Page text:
A few weeks ago, we were fortunate to have a conversation with the Director for the City of Atlanta’s Mayor’s Office of Film and Entertainment, Cardellia Hunter, where she leads the permitting process for film productions and the local community. She is certified by the Association of Film Commissioners and is an active member of Women In Film & Television Atlanta, and Black Women’s Film Network.
Atlanta Film and TV: You have a background in music and the entertainment industry. Can you take us on your journey of how you got your start, to where you are now?
Cardellia Hunter: "I honestly didn’t desire to work in entertainment, and working in it was by fate. I began working in entertainment in 1997 as an assistant at Hitco Music Publishing, where I oversaw copyright publir writers and producers. Working at Hitco was a great experience and an introduction to the entertainment world. This experience allowed me to learn the ins and outs of publishing, what a publishing deal looked like, how royalties are recouped, amongst several other things.
Once I left Hitco, I remained in the music industry but worked more on the management side. I managed Anthony Dent, who wrote Survivor for Destiny’s Child, and Kelly’ Price’s A Friend of Mine. I also managed She’kspere, who has a long list of discography."
Atlanta Film and TV: Growing up, did your parents recognize your gift of the arts, and if so, how did they nourish your gift to facilitate growth?
"I always loved music, and I am a music head of all genres. My first taste of anything entertainment-wise was taking drama in high school. I thought I was pretty good at acting, and I shared a class with Niecy Nash, but I was not nearly as good as she was! I always had a creative mind and had fake characters in my head, where they were my friends. I never saw myself working on stage or behind. My gift comes more in the form of administration or people skills. I didn’t have a desire where I wanted to grow up and become a singer or an actress. I grew up in Los Angeles, where everyone would call it the "hub of entertainment,” especially when it came to films and television."
- Cardellia Hunter
Atlanta Film and TV: For someone who may not know, can you talk to us about what your job consists of as Director of Operations and Productions under the City of Atlanta?
Cardellia Hunter: "I oversee permitting when it comes to a production wanting to film in the City of Atlanta. My job is to be sure productions filming do so without any incident. I represent productions permitted, but I also represent the communities where productions are filming. Anyone who wants to film within the City of Atlanta, or anything pertaining to impeding the right of way, then you will have to come to our office to obtain a permit. On the other hand, the production side is busy, and there is never one production that is the same. It comes with many challenges, but all have been great challenges."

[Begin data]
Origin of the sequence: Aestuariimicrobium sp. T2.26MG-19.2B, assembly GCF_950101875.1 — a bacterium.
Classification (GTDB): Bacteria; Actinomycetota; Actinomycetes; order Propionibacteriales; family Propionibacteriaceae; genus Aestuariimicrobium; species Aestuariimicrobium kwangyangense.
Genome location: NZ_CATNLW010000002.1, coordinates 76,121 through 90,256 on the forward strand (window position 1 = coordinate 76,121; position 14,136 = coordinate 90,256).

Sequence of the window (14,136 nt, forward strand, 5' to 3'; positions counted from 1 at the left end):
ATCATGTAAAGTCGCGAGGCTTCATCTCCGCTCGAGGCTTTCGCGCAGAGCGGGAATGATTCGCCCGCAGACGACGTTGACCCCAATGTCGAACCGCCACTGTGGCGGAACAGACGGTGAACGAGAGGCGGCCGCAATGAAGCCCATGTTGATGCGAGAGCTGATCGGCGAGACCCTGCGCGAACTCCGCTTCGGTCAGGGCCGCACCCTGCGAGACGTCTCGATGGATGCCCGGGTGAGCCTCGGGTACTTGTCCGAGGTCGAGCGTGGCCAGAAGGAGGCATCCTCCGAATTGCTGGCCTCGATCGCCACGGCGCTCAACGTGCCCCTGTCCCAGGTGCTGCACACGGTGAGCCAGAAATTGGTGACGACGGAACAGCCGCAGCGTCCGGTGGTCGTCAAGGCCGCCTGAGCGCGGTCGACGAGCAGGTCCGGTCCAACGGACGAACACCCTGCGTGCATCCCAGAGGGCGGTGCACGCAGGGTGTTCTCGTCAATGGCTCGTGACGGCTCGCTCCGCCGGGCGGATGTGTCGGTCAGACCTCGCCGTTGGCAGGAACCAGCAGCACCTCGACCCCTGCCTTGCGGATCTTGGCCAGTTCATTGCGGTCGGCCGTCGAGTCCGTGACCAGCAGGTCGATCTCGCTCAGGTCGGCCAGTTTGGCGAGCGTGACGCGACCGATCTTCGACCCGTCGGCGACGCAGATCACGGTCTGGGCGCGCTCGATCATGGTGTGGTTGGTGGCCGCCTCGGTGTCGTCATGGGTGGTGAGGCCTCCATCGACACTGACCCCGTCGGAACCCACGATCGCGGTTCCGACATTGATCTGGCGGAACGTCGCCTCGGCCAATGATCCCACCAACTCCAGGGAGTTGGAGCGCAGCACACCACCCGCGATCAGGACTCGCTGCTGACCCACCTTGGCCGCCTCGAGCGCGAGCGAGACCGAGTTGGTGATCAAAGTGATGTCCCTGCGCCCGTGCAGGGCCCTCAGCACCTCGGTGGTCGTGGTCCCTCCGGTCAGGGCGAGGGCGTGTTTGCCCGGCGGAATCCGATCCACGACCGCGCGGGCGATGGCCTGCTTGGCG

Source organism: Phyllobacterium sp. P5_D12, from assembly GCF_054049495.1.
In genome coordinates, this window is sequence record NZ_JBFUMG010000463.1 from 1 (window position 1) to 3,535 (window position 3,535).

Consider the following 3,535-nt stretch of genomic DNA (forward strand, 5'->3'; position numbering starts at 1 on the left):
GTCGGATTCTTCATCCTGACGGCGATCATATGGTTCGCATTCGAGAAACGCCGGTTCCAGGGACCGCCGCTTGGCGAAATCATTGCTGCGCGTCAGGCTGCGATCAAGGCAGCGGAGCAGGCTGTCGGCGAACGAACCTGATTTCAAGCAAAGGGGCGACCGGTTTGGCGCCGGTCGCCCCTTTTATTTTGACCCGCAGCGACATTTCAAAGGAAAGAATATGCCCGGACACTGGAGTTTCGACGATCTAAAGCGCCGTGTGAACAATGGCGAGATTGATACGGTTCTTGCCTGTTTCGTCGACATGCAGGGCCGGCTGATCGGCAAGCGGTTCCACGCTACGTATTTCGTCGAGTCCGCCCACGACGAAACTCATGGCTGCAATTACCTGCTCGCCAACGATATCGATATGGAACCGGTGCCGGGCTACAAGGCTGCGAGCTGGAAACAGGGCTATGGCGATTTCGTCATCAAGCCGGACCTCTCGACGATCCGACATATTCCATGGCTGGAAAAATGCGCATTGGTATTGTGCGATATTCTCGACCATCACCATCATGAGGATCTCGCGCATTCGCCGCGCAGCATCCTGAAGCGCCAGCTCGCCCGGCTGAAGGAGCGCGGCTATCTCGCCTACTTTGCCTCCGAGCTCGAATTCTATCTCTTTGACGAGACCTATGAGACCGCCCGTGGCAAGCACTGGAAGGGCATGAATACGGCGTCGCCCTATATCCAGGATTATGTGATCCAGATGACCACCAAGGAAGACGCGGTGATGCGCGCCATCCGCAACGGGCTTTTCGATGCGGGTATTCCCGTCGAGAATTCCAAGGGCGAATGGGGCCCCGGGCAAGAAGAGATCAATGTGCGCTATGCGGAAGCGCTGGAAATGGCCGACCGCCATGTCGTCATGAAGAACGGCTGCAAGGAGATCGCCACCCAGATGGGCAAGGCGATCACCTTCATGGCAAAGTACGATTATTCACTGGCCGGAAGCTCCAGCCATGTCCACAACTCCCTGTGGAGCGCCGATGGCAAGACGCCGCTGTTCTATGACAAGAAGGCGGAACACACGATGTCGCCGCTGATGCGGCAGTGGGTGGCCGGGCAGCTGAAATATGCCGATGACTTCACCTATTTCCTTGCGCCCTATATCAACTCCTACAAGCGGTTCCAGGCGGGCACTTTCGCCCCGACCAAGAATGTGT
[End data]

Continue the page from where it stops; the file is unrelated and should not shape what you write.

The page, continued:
Atlanta Film and TV: What types of places do filmmakers need permits for?
Cardellia Hunter: "If you are filming within the City of Atlanta, you need a permit if you are impeding the right of way. What that means is, if you need a lane, street, or sidewalk closure within the City of Atlanta. Filmmakers also need to obtain a film permit within any of the City of Atlanta Government buildings or parks. We do not, however, permit private properties. However, we only permit for private properties if filming requires a lane, street, or sidewalk closure"
Atlanta Film and TV: Say I’m a filmmaker with a decent-sized budget. How do I go about getting a permit to block off a street, etc.
Cardellia Hunter: "The first thing filmmakers would do is call our office to let us know what they’re doing and we figure out how feasible it will be to complete. There are a few components a filmmaker would complete if their filming would need a full street closure. When applying, we’ll need the certificate of insurance, which lists the City of Atlanta as the lien holder, just in case anything happens on the street. It also ensures that we’re able to fix and recoup our money. We have a three-block radius, and filmmakers have to notify those within the community about filming.
Afterward, filmmakers will have a Traffic Engineer draw their plans to be submitted to our office for approval. Whenever filming is blocking the right of way, we require filmmakers to have a Police Coordinator to ensure things flow smoothly. Police Officers are there to implement street closures and for the safety."
Atlanta Film and TV: How long is the process for obtaining a permit?